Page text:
A device that provides a localized user interface to control a security system or subsystem. Typically includes a numerical 10-key touchpad to allow entering of passcodes and commands.

Local Audible Alarm (LAL)
A device used to annunciate locally an alarm condition or security violation.
Locking Hardware Locking hardware is considered to be the electrified lock that controls a portal. Typical hardware includes electrified locksets, either mortise or cylindrical, electric strikes, electrified panic hardware, and magnetic locks, either face-on or shear.

Mag Lock
Fail safe devices that require constant power to remain locked. They are comprised of a lock body, typically mounted to the door head jamb, and an armature plate which is mounted on the door stile. The armature plate is a passive piece of steel that pivots on its mount, and when aligned with the lock body in its powered state, is magnetically drawn together. Some mag locks are capable of providing up to 2000 lbs of holding force.

Magnetic Stripe
The black or brown stripe that you see on your credit card, airline ticket or access card. The stripe is made up of tiny magnetic particles in a resin. The magnetic property of the stripe allows it to be encoded with a number of bits. In access control this data would include a facility code and card number.

Man Trap
A method used to provide strict access control by preventing access at one specified entrance while another entrance is being utilized. Typically two doors, separated by an enclosed spaced, are interlocked. When one door is opened the second door is incapable of being opened.

Matrix Switch
A video switcher that provides a scalable number of video inputs and monitor outputs, allowing routing of any available input signal to any output signal (cross-point switching). Matrix switchers are usually located at a security operations center where all video concentrates and will display on multiple monitors. Users control the matrix via a joystick
keyboard that allows switching and pan tilt zoom control of domes.

Optical Turnstile
An access control portal that utilizes optical beams (infrared sensors) to prevent tailgating and to grant or deny access into a facility. Units can control single or bi-directional pedestrian access.

Passive Infrared (PIR)
Typically, a sensor device that can sense movement within a specific area and change the state of a set of internal contacts as a result. These contacts can then be wired to a Request to Exit point of an Access Control System for automated egress shunting when a person approaches an Access Point from inside a protected area. PIRs are also common burglar alarm sensors.

Portal
A controlled break in a barrier between a more public and a more private space. The control could consist of a card reader on a locked access controlled door.

Programmable Logic Controller (PLC)
A Programmable Logic Controller is a rugged, special purpose computer that reads input signals, runs control logic, and then writes output signals according to its programming.

Proximity
In access control terms, proximity refers to presenting an access card within the reader’s Radio Frequency (RF) field without having to make actual physical contact with the reader itself.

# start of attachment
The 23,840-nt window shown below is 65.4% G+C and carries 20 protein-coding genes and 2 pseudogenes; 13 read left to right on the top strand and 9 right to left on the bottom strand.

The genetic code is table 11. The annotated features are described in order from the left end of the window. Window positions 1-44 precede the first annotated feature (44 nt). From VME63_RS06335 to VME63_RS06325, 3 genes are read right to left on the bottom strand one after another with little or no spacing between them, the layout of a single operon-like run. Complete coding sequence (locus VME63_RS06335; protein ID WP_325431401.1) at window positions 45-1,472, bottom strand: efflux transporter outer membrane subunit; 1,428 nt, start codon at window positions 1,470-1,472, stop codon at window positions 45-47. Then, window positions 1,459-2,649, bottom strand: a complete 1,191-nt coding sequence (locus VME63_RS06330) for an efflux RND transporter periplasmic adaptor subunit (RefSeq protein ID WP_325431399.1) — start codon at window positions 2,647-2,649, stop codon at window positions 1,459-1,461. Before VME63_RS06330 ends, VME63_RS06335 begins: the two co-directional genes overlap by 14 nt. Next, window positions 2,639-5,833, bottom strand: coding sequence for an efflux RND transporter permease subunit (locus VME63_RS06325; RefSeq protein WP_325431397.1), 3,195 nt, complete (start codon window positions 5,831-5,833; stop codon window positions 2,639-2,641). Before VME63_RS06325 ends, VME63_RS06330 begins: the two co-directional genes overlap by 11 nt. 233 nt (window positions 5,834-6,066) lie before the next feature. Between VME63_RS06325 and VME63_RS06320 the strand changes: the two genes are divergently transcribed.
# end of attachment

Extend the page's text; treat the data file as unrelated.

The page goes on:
Proximity Reader
A reader that employs a radio frequency link between the reader and the card (also known as prox reader and prox card). Encoded information is passed between the card and reader, usually supplying a unique pattern enabling identification of the cardholder.

Reader
A device a cardholder presents his access card to that will read the card's encoded data and transmit it to an access control unit (ACU). The ACU then make a decision as to what action to take as a result of that card read.

Request to Exit (REX)
A device used to disable a door alarm, thus allowing valid exit through an access controlled door. Usually a motion detector but can also be a pushbutton.

Security Equipment Enclosure (SEC)
A cabinet or enclosure containing security equipment or controls.

Security Operations Center (SOC)
The central commanded center location where security personnel monitor and respond to security and safety related incidents.

Shear Lock
A type of magnetic lock installed flush in the head jamb of a door frame. The shear lock differs from a standard magnetic lock in that the holding force is based in the lateral -- orshear -- movement of the armature plate away from the lock body, rather than opposing tension direction.

Smart Card
A card containing a microchip that can store significantly larger amounts of data than a standard magstripe or proximity card. Bank account details, Social Security Numbers and employee identification numbers are examples of data that can be stored on a Smart Card.

Storeroom Function
The type of lock function most often specified on access control doors. The

Storeroom
Function lock is always locked from the unsecure side. If a key is used to open the door the lockset will always return to a locked state once the key is removed. This is referred to as a nightlatch by some manufacturers.

Supervision
The electronic process of continually metering the integrity of an electrical circuit that connects signaling devices to a processing host panel. Supervision can measure up to 5 conditions and typically checks for shorts, open loops, and power failures

Tailgating
Following an authorized and credentialed person through an access control point without having or using a separate valid credential.

Turnstile
A physical barrier device used to manage pedestrian traffic flow and access control at a security checkpoint.

Wiegand
A communication protocol widely accepted as an industry standard in the manufacturing of access control equipment. Wiegand data is typically the protocol used between the reader and the host panel.